A leaked document has revealed that Google has been given access to 1.6 million patients' records by the UK's National Health Service (NHS) - including full names and patient histories.

The records were handed over as part of a collaboration that will allow Google's artificial intelligence company DeepMind to create an early warning app for kidney injuries. But New Scientist has now uncovered a document outlining the agreement, which reveals that the tech giant has access to far more sensitive data than was initially disclosed.

To give you the backstory, the agreement between DeepMind and the NHS was first announced in February this year.

As far as the public knew, the goal was to apply DeepMind's AI to a wealth of medical data so that the tech company could develop an early warning app called Streams for patients at risk of developing acute kidney injuries.

That's all good. But far from just having access to the NHS's data on kidney disease, the leaked agreement document has revealed that DeepMind has access to healthcare data on every patient that passes through one of London's three hospitals run by the Royal Free NHS Trust: Barnet, Chase Farm, and the Royal Free.

In total, that's data from 1.6 million patients each year.

"This will include information about people who are HIV-positive, for instance, as well as details of drug overdoses and abortions," Hal Hodson reports for New Scientist. "The agreement also includes access to patient data from the last five years."

The reveal has left many people rightfully questioning why the hell a corporation requires such extensive details about our medical records in order to create an app about kidney health.

Google told New Scientist that there's no separate dataset for people with kidney conditions, so it needs access to all the medical records in order to develop the early-warning system.

And in their defence, there are also strict conditions in place to make sure the data stays private - the agreement states that Google can't use the data elsewhere in their business, and it has to be stored in the UK by a third party, not in the DeepMind offices. The data also has to be deleted when the agreement expires at the end of 2017.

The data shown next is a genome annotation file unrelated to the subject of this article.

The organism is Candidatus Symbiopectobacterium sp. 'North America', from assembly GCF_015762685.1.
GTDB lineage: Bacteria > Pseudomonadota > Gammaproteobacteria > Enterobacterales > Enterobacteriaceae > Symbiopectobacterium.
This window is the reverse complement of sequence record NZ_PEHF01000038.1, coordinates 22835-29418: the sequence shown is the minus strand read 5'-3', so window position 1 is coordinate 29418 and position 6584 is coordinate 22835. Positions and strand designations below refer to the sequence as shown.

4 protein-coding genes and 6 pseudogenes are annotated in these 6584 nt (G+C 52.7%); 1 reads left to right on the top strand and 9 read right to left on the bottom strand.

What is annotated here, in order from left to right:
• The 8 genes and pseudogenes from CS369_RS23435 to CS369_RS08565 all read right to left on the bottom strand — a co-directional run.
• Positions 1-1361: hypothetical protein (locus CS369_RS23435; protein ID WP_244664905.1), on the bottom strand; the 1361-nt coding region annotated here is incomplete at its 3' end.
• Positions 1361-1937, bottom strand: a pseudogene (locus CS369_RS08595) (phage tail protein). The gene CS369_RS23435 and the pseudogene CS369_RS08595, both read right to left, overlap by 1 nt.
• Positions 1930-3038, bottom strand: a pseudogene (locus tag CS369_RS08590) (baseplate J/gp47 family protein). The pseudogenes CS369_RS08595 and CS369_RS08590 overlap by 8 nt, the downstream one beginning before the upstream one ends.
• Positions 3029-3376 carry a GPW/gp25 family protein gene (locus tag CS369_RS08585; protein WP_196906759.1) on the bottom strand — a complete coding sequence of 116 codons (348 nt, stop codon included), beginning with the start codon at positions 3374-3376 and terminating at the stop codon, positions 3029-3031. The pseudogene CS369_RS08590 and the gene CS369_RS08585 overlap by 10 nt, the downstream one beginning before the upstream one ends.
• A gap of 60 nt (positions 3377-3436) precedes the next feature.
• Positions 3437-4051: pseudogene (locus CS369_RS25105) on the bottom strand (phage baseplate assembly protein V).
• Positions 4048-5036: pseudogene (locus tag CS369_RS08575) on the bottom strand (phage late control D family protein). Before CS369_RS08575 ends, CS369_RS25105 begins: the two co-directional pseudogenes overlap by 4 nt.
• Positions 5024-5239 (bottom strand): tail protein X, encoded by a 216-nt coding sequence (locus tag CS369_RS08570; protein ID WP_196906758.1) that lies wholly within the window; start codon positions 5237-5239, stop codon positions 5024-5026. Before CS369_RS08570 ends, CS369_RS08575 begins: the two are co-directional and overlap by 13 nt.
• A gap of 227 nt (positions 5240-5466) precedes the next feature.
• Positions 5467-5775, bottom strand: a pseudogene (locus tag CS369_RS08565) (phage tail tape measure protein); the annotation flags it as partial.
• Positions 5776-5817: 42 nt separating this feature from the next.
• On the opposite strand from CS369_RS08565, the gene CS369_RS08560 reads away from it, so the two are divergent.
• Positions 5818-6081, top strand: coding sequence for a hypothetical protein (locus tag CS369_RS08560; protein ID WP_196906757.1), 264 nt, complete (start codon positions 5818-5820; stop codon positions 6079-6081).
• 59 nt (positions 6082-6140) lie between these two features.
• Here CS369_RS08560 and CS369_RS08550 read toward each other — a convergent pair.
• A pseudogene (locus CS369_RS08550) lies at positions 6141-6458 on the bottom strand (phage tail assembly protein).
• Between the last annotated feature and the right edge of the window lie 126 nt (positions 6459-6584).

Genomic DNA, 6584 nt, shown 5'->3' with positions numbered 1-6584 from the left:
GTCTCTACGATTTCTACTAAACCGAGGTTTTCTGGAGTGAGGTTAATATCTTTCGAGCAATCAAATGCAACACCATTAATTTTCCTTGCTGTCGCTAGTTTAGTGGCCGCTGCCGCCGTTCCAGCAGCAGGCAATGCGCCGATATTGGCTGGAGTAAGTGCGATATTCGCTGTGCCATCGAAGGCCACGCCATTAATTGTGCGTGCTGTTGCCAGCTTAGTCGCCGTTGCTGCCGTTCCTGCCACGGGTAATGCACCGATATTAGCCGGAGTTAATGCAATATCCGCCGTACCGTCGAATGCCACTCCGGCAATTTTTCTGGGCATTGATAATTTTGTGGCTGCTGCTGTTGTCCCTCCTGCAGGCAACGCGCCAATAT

But there are also indications that Google's ambitions go a lot further than kidneys, which wasn't announced at the time the agreement went public. 

"This is not just about kidney function. They're getting the full data," Sam Smith, who runs health data privacy group MedConfidential told Hodson. "What DeepMind is trying to do is build a generic algorithm that can do this for anything - anything you can do a test for."

The algorithm he's referring to is a platform called 'Patient Rescue', which is outlined in the document as a "Proof-of-concept technology platform that enables analytics as a service for NHS Hospital Trusts".

In plain English, that basically means DeepMind wants to mine the wealth of medical data out there to help doctors make better decisions. And that's definitely not a bad thing.

For example, Hodson writes, it could compare a new patient's information with other cases out there and predict a diagnosis, which could then help doctors decide on which diagnostic tests to run. (Side note: DeepMind told New Scientist the name Patient Rescue is no longer in use.)

Google has declined to comment on other kinds of tools or apps it could build based on this data.

So should we be worried? In a statement, the NHS says the agreement is standard, and concerned patients can choose to opt out.

"Our arrangement with DeepMind is the standard NHS information-sharing agreement set out by NHS England's corporate information governance department, and is the same as the other 1,500 agreements with third-party organisations that process NHS patient data," they said. 

"As with all information sharing agreements with non-NHS organisations, patients can opt out of any data-sharing system by contacting the trust's data protection officer."

On the plus side, DeepMind could actually do a lot of good with access to such a huge amount of data - algorithms are already being used to predict our chance of disease and potentially figure out how to regenerate body parts

"The hope is that these tools can help shift more resources away from reaction and towards better prevention," DeepMind write on their website about the collaboration. "Ultimately the aim is to give nurses and doctors more time to focus on what's most important."

Don't get us wrong, we're always excited to see technology used to advance medicine and save lives. But it's even better when patients are aware from the outset what data will be used, and what it'll be used for, which hasn't happened in this instance.

When it comes to forward-thinking projects like this, transparency is everything.